For one thing, there is a massive corporate debt bubble that has been growing since 2008. Total corporate debt has grown over 50% since then, with over $10 trillion in total corporate debt outstanding in the US. At the same time, the quality of debt issued has fallen over the past several decades, with the average corporate bond now being only one or two notches above junk status.
In fact, we’ve already seen numerous corporate debt rating downgrades, with some such as Kraft-Heinz, Macy’s, and Ford joining the ranks of the “fallen angels,” once-great corporations now relegated to junk. As the reality of the economic downturn sinks in, even more corporations will join them, making corporate debt an even riskier investment.
Government debt, a traditional safe haven, won’t be much better. With the US Treasury borrowing $3 trillion this quarter, markets are set for a huge flood of government debt. Whether all of that can be absorbed by markets is questionable. All we know for certain is that yields will be low, and prices about as high as is possible. And the outlook for the future is pessimistic, as the trend will be towards trillions and trillions more dollars of Treasury debt issuance. For short-term investment, Treasuries might still make sense for those looking to stash some money, but in the long term there are probably better options.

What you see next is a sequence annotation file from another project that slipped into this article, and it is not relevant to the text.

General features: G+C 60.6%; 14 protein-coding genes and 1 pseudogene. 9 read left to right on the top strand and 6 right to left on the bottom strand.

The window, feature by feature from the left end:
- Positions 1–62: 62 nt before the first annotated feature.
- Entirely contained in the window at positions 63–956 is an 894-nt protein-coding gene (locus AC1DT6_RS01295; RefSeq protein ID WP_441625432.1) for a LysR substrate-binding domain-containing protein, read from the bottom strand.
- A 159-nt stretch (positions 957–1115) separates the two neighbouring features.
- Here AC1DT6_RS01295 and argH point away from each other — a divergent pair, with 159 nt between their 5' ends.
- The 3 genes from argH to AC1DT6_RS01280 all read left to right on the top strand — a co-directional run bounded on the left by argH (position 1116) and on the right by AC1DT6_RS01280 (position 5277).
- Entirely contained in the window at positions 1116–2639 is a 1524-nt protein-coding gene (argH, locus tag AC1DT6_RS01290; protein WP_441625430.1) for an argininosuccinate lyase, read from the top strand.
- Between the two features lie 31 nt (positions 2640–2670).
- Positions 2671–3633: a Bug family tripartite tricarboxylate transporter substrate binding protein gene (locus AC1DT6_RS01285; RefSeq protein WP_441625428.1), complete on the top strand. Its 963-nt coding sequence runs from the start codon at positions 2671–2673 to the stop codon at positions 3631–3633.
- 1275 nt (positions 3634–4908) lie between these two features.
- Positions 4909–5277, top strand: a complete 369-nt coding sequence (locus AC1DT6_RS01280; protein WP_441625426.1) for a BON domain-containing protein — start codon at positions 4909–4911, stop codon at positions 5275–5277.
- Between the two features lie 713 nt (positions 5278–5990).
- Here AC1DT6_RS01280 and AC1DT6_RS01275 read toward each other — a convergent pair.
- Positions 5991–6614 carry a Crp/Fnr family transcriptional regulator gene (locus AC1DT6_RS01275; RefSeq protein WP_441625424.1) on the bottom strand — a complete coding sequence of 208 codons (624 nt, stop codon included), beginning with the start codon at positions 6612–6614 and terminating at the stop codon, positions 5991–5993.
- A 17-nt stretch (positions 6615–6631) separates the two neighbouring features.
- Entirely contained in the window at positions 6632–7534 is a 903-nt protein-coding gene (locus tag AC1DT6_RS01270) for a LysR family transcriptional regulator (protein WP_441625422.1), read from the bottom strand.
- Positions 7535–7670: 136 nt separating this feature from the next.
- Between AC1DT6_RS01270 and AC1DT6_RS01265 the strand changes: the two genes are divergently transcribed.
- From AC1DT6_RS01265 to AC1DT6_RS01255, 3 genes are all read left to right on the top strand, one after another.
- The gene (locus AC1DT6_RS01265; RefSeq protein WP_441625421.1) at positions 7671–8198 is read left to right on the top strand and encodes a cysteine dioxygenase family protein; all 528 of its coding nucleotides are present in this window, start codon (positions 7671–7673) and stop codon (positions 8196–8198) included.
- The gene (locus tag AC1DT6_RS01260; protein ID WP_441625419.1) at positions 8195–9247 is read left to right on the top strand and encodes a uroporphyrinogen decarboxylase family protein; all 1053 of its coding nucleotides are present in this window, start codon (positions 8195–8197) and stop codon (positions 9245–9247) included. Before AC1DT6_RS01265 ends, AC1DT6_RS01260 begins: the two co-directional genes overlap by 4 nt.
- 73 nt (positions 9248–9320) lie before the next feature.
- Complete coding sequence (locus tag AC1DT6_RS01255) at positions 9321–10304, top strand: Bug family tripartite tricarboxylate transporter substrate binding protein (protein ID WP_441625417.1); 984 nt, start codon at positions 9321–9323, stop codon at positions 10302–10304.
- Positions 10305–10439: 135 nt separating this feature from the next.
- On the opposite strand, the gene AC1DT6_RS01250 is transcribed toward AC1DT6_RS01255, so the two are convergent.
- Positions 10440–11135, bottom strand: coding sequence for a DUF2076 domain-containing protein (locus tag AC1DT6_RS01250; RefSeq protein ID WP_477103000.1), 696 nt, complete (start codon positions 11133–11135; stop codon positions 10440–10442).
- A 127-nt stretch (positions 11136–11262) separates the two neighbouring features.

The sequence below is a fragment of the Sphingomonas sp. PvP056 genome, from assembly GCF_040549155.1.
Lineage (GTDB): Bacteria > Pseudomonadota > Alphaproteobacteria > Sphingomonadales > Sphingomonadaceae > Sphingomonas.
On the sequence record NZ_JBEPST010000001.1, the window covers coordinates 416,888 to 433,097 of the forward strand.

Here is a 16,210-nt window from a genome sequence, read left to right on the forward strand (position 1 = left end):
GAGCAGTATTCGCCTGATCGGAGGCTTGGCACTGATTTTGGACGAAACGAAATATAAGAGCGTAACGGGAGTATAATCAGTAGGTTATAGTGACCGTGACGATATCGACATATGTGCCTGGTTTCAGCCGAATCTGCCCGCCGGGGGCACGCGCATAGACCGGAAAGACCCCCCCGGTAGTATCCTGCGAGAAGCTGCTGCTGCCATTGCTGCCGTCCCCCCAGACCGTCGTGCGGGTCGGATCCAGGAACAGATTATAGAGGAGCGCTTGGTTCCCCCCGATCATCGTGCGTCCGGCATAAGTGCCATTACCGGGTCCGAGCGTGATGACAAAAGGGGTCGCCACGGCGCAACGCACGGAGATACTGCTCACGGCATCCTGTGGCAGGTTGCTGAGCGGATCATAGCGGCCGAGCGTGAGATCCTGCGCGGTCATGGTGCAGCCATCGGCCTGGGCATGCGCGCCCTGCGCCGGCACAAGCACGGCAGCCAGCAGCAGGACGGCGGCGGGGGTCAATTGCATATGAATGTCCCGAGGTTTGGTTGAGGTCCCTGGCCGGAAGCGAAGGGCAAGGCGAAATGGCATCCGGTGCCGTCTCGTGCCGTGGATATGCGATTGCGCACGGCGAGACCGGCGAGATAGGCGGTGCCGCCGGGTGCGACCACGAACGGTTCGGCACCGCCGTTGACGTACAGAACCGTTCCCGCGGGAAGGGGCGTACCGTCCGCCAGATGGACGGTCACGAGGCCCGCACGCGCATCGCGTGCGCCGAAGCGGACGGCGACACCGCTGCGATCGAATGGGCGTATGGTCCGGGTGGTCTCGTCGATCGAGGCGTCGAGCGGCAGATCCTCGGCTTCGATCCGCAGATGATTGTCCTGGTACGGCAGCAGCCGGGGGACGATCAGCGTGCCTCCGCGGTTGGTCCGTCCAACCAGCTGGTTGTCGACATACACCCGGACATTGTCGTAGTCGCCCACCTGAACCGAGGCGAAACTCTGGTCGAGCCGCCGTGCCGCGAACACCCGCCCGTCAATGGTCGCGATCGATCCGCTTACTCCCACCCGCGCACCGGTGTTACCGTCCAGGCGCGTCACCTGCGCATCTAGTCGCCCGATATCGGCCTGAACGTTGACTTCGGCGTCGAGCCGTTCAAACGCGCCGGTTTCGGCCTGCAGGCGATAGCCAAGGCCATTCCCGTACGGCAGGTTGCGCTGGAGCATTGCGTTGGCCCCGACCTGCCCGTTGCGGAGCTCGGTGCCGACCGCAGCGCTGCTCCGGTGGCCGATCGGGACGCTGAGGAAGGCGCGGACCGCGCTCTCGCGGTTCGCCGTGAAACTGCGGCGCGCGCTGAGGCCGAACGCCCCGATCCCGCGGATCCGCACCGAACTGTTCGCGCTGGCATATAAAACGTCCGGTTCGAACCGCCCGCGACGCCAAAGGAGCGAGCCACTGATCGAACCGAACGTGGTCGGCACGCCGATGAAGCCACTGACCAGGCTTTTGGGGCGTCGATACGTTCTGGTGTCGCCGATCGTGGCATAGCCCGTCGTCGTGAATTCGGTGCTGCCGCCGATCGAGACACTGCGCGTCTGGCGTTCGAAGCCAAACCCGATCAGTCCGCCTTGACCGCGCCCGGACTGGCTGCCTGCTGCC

Many investors still like to hold cash. Certainly in an investment climate characterized by extreme uncertainty, holding cash for short periods of time in order to look for better investment options can be a wise decision. But over the long term cash isn’t an investment, it’s a guaranteed money loser. Because of inflation, holding cash means you’re losing several percent every year for each dollar you hold. Over the course of decades, holding too much cash could not only lose you thousands of dollars in decreased purchasing power, but also cause you to miss out on thousands of dollars of potential gains.
Gold and silver have long been the asset of choice for investors looking to protect their assets during times of financial crisis. When other assets are shedding value, gold and silver only add to theirs. During the aftermath of the 2008 financial crisis, gold and silver nearly tripled and quadrupled in value respectively. And with the US economy on the verge of a massive recession, gold and silver are once again set to make great gains.
Some prominent investors like to characterize precious metals as rocks that just sit there doing nothing. But that’s part of their appeal. They don’t evaporate into thin air like the value of stocks and bonds issued by companies that go bankrupt. Gold and silver maintain their value over the long term no matter what happens in the economy. And with a gold IRA, investing in precious metals is just as easy as investing in stocks and bonds.
Ultimately the decision of what to invest in is a personal one that is up to you to decide based upon your personal tolerance for risk. But those investment decisions shouldn’t be made blindly, they should be based on plenty of research, analysis, and assessment of both current and future economic conditions. When it comes to your retirement savings, you can’t afford to throw away decades of gains and risk your retirement by making uninformed decisions.